1B. Castle the King

Another tactic is to take a page out of McVay’s book and maneuver the QB like he’s the king getting moved to one side like the “castle” move in chess —- by moving the pocket, just as Kliff Kingsbury did in the win at LA when he had the flexed TE block down on the right edge which enabled Kyler Murray to shift the pocket behind the RT (further away from Donald) —- on the play where Kyler hit A.J. Green on a go route up the right side for a 41 yard TD.

2. Attack and Contain the Edges with Your Knights

Vance Joseph started the season attacking and containing the edges with his knights —- if you recall, every time Ryan Tannehill tried to bootleg, either Markus Golden or Chandler Jones was in his face,

For whatever reason, perhaps seeing that in the first game Matthew Stafford threw the vast majority of his passes from the pocket, Vance Joseph felt like he could defend the Rams’ offense with mostly a 4 man front.

The two defensive ends were Golden and Jones, but because it was only a 4 man front, they were selling out to try to stop the run by crashing down inside, particularly when the flow went away from them. Not only did this fail, as Golden and Jones combined for only 2 tackles versus the run all game, when McVay and Stafford recognized how Golden and Jones were selling out, they were licking their chops, knowing that their play action bootlegs and waggles would be wide open.

On the big two long passes off of play action waggles, on both occasions the backside edge, Markus Golden, crashed down inside and got trapped, leaving Matthew Stafford nothing but green grass and all the time in the world, to see the field, set his feet and throw two perfect lasers, the first to Van Jefferson on a 52 yard deep post TD where Odell Beckham, on a deep crosser over the middle, drew the attention of FS Jalen Thompson who was unable to recover deep on the pass to Jefferson, who had essentially left Robert Alford in the dust (not sure if Alford thought it was zone and was passing off Jefferson to the free safety).

On the second play action, the Rams ran the waggle to the right this time, where Golden again crashed down to try to defend the cutback run, and got pinned to the turf. Thus, Stafford once again found himself unpressured to the point where he was able to turn his shoulders back to his left, set his feet and fire a 50 yard dime to Cooper Kupp on his deep corner route, which Byron Murphy had chased and defended so well that only a tight window was available. Kupp hauled in the perfect pass for a 44 yard reception. mere inches from the sideline..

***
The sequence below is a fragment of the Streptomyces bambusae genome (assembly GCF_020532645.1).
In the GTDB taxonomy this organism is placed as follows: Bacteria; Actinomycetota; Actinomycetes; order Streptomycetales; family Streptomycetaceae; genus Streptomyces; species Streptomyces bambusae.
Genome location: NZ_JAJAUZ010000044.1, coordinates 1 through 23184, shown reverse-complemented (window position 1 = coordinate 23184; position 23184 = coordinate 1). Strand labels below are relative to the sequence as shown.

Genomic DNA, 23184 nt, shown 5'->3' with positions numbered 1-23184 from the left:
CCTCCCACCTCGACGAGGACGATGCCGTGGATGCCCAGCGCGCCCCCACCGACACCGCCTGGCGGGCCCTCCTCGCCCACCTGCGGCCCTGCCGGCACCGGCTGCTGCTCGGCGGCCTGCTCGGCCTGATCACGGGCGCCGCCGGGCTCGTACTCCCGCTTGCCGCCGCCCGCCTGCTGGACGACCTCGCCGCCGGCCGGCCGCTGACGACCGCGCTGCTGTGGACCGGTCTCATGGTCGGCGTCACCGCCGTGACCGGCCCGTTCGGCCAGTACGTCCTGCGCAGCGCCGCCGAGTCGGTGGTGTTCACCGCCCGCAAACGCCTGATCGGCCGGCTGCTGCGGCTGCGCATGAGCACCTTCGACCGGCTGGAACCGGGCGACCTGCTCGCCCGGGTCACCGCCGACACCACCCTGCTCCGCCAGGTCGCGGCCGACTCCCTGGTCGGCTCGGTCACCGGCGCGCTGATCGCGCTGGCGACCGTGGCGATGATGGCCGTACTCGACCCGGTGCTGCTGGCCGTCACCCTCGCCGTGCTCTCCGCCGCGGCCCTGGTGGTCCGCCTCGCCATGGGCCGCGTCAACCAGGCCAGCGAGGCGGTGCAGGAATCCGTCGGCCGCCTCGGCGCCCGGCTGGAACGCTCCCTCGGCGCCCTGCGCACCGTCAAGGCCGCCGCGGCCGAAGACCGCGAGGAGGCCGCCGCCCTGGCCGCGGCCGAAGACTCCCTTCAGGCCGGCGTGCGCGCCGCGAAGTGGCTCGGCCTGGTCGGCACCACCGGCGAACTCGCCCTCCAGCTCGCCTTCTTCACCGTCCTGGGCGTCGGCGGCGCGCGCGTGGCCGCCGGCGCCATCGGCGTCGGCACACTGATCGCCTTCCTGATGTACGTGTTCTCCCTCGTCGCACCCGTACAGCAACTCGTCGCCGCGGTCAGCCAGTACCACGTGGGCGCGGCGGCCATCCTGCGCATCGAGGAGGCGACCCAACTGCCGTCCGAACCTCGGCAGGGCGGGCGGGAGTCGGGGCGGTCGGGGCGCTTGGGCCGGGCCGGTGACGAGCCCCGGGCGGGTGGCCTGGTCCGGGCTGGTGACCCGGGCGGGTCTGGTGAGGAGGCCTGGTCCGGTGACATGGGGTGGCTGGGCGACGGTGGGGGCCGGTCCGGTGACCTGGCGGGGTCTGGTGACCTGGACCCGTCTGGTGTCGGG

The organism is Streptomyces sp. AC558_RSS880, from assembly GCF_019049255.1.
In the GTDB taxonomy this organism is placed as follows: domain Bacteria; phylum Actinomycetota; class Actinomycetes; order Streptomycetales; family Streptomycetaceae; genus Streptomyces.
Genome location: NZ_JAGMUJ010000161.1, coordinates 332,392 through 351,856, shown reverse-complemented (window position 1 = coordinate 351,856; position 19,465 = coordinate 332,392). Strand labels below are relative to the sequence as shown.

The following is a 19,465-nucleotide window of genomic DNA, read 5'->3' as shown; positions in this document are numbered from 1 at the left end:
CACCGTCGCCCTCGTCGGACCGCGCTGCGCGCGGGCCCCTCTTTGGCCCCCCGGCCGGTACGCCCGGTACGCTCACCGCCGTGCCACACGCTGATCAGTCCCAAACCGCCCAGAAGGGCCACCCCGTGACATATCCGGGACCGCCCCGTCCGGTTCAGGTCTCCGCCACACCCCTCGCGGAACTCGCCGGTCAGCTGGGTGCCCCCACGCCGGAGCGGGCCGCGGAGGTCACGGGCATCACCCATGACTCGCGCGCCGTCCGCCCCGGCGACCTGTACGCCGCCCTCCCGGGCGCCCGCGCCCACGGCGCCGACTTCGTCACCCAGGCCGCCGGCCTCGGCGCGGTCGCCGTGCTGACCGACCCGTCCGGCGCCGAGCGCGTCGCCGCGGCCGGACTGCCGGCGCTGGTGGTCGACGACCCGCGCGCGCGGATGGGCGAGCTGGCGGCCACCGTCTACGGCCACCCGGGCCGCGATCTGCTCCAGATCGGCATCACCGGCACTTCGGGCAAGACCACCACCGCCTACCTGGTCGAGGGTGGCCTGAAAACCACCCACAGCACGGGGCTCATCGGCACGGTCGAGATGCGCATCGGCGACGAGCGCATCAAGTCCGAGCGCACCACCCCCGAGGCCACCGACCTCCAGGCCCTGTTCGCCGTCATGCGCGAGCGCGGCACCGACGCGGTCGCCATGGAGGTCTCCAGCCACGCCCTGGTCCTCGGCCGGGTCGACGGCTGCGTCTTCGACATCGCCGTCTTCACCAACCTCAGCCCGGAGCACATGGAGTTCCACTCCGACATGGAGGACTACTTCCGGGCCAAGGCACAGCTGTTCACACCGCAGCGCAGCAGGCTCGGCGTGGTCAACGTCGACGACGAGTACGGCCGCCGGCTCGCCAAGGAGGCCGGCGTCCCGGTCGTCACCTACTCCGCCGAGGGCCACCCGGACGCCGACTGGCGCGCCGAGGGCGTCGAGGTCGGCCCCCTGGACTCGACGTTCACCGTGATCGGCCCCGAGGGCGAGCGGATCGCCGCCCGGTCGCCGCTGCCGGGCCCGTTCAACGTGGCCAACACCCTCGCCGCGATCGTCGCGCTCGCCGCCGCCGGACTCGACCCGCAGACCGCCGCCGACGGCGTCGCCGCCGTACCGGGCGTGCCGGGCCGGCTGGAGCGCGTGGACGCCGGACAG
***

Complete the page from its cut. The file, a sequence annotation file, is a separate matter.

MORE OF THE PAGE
The 96 yards the Cardinals surrendered on these two plays came at critical times:

  • The Jefferson 52 yard TD —- on Rams’ 1st possession of 2nd half with the score tied 13-13.
  • The Kupp Deep Cross Corner for 44 yards —- on 1st and 20 from the Rams’ own 22 yard line just after James Conner’s Wildcat TD had cut the score to 27-20 and the Cardinals now seemingly had gathered momentum. This reception helped to set up the Rams’ FG to put them up by two scores, 30-20 with 7:20 left in the game.

If you take those 96 yards away, Matthew Stafford threw for 191 yards for the game and the Cardinals defense might have limited the Rams to 20 points.

Adjustment: Charge the Backside Knight

  • If flow goes away, the edge opposite has to charge the potential bootleg or reverse like a horse so that he forces the QB to have to make a quick bail out throw to avoid the sack, which thereby blows up the play and eliminates any possibility for a long pass.
  • Note —- it’s important to instruct the backside defensive tackle to stay home as well as possible so as to be able to prevent a cutback run and/or reverse, if the play is handed off.
  • Vance Joseph’s defense has been very good at now giving big passing plays because he’s been able to keep consistent pressure on the opposing QBs. After the MNF setback, the Cardinals need to feed off the Rams’ defensive aggressiveness and come back swinging versus the Lions this week —- and they need to make sure that Jared Goff is not able to beat them on bootlegs and waggles the way he has done repeatedly in the past.